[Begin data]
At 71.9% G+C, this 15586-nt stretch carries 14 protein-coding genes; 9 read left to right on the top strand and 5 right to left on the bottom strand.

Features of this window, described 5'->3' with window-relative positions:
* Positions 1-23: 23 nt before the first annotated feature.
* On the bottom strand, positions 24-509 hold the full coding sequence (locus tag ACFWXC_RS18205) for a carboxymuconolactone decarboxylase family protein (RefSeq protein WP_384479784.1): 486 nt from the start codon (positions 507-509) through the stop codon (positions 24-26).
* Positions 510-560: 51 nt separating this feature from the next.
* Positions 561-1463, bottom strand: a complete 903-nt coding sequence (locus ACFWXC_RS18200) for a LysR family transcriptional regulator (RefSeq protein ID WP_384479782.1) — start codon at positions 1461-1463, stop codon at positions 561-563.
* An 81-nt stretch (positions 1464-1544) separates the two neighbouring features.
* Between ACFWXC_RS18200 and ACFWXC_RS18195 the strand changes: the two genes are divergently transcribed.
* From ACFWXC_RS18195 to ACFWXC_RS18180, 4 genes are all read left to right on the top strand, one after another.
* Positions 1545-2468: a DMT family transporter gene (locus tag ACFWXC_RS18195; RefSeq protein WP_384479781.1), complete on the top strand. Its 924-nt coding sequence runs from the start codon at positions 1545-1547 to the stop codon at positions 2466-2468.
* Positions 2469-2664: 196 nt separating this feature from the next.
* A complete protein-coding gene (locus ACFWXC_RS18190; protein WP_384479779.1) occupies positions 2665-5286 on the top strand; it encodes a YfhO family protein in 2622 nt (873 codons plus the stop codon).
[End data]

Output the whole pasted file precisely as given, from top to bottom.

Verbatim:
At 71.9% G+C, this 15586-nt stretch carries 14 protein-coding genes; 9 read left to right on the top strand and 5 right to left on the bottom strand.

Features of this window, described 5'->3' with window-relative positions:
* Positions 1-23: 23 nt before the first annotated feature.
* On the bottom strand, positions 24-509 hold the full coding sequence (locus tag ACFWXC_RS18205) for a carboxymuconolactone decarboxylase family protein (RefSeq protein WP_384479784.1): 486 nt from the start codon (positions 507-509) through the stop codon (positions 24-26).
* Positions 510-560: 51 nt separating this feature from the next.
* Positions 561-1463, bottom strand: a complete 903-nt coding sequence (locus ACFWXC_RS18200) for a LysR family transcriptional regulator (RefSeq protein ID WP_384479782.1) — start codon at positions 1461-1463, stop codon at positions 561-563.
* An 81-nt stretch (positions 1464-1544) separates the two neighbouring features.
* Between ACFWXC_RS18200 and ACFWXC_RS18195 the strand changes: the two genes are divergently transcribed.
* From ACFWXC_RS18195 to ACFWXC_RS18180, 4 genes are all read left to right on the top strand, one after another.
* Positions 1545-2468: a DMT family transporter gene (locus tag ACFWXC_RS18195; RefSeq protein WP_384479781.1), complete on the top strand. Its 924-nt coding sequence runs from the start codon at positions 1545-1547 to the stop codon at positions 2466-2468.
* Positions 2469-2664: 196 nt separating this feature from the next.
* A complete protein-coding gene (locus ACFWXC_RS18190; protein WP_384479779.1) occupies positions 2665-5286 on the top strand; it encodes a YfhO family protein in 2622 nt (873 codons plus the stop codon).